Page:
But more than a decade later, in July 2014, the then-37-year-old faced a decision every dancer will confront too early in their lives: retirement. “It is so weird,” Radetsky said of retiring from the American Ballet Theatre, where he spent the majority of his career. “You feel unmoored. It can be really disorienting figuring out what the next step is. At the same time, it’s liberating. I don’t have to put on a dance belt anymore and … I put on a few,” he added, patting his flat stomach.
But Radetsky didn’t have to look for too long before finding that next step — starting Nov. 8, viewers can see his next act with the premiere of Starz’s Flesh and Bone, a gritty drama that depicts the world of ballet like audiences have never seen before.
Radetsky plays Ross, a womanizing dancer with a history of addiction, who’s much farther from Radetsky’s own experience than Charlie was in Center Stage. “They're both fictional characters but Ross is more of a departure for me,” he said. “I think deep down, he's a nice guy, but he has some demons. Ross wants what he wants, and really, the things in his life are dance, women, and he has a bit of a past with substance abuse. He struggles with all of them.”
No matter what kind of guy Ross is, Radetsky is happy to be the rare male ballet dancer in pop culture and to potentially change minds about what that means. “There's a persistent stereotype about male dancers that somehow, it's not an honorable path to pursue or that we're weak,” he said. “It's a really complex issue [that’s] wrapped up in homophobia and there's all sorts of elements to it. The irony is that because male dancers struggle and are looked down upon by a large segment of society, especially as kids, it actually breeds a much tougher individual. It's actually the exact opposite of the stereotype. In order to push through all that ignorance, you have to develop a thick skin, and a lot of my colleagues have stories about being bullied or getting in fights and it made them more independent, stronger, and smarter individuals.”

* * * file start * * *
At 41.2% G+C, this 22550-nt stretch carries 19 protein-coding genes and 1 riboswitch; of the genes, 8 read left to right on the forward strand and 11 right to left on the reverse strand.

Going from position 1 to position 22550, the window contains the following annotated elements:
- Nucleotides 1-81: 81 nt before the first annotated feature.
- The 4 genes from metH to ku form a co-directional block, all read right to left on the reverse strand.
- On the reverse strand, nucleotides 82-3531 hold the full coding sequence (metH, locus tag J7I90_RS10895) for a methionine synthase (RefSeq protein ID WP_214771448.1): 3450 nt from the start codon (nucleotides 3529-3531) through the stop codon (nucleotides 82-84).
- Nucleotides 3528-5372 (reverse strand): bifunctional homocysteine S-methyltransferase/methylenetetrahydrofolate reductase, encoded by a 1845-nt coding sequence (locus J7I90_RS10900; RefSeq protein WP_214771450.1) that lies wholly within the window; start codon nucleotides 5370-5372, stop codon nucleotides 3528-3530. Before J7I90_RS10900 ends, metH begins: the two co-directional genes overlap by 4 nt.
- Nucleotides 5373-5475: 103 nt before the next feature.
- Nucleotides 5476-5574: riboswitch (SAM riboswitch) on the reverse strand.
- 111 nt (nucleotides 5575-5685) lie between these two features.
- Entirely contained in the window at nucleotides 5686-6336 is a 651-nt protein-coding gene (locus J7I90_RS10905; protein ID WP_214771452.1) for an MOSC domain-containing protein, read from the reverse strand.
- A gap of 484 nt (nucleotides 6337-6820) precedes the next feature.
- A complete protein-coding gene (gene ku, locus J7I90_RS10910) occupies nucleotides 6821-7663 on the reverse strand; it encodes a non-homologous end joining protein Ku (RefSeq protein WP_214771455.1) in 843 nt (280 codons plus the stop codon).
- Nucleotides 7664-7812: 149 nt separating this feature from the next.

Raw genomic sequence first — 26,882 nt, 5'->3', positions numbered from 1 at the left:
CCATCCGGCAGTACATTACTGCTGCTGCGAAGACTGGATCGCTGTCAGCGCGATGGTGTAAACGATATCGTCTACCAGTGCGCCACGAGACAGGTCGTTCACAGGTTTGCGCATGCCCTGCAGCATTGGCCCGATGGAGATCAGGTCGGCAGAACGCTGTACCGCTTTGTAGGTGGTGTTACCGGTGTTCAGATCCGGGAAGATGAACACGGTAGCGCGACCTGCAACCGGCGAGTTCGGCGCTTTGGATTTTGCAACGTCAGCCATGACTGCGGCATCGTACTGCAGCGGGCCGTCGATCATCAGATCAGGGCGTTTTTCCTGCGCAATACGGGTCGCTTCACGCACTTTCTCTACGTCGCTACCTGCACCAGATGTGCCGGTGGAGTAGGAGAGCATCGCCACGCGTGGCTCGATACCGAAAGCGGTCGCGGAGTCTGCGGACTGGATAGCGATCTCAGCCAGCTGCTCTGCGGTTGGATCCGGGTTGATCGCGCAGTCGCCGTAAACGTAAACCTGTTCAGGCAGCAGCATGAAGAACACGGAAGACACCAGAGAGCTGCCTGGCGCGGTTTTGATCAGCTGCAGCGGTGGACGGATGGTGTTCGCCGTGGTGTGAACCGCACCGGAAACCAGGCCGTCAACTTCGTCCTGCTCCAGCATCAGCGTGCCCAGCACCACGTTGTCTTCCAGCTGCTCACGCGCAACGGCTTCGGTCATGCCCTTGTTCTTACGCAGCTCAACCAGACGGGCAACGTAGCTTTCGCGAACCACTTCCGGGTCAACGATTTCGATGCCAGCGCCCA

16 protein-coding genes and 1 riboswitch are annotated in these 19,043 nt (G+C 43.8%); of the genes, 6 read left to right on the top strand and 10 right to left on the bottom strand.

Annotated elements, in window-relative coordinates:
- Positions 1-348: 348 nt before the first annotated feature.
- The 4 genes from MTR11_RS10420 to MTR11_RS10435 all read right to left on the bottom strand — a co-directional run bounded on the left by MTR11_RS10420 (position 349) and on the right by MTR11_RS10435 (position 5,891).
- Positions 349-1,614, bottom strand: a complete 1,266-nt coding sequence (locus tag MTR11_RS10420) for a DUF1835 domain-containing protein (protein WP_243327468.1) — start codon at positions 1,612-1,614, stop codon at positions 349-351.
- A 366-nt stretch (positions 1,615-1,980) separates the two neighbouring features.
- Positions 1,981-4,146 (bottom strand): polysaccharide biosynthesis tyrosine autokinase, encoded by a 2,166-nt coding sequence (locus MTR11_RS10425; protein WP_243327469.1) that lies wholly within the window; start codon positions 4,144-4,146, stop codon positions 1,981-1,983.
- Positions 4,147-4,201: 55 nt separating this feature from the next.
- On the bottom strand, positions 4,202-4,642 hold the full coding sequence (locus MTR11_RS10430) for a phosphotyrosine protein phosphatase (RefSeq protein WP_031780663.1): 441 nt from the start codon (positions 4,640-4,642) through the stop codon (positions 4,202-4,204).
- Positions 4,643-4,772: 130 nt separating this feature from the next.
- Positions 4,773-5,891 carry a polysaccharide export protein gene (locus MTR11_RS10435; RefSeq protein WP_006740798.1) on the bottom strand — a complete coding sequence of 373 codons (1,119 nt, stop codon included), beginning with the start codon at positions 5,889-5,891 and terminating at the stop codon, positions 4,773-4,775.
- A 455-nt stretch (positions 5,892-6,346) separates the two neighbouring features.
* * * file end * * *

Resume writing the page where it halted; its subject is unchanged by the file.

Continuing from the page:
Flesh and Bone certainly shows that tough side of the ballet world. The eight-episode series was created by Moira Walley-Beckett, who was coming off four seasons on Breaking Bad and an Emmy win for writing the 2013 episode “Ozymandias” when Radetsky signed on.
“It doesn’t reflect my personal experience with dance, but there are certainly aspects of truth in the dark elements for sure,” he said of the show. “The ballet world is so deep and so broad and so complex that it would take 50 series to capture every element. This is Moira's take on it and she takes a lot of risks with it. I think you have to bear in mind, it's fiction and it's a drama and all the many, many wonderful aspects of ballet probably wouldn't make for the most entertaining television. It would be hours of stretching and telling people, ‘Hey, great job.’”
And in Radetsky’s opinion, Flesh and Bone couldn’t come at a more opportune time. While shows like So You Think You Can Dance and Dancing With the Stars have done immeasurable good for the public profile of dance, the ballet world hasn’t benefitted as much from that as other styles — like hip hop and contemporary — have.
“We need ballet dancers,” Radetsky said, the passion palpable in his voice. “We have to engage a new generation to be interested in dance. As dancers, what we do only lasts in memory after the curtain falls, so this was an opportunity to indelibly document what we really do as dancers, [and] we need people to see the virtues in ballet.”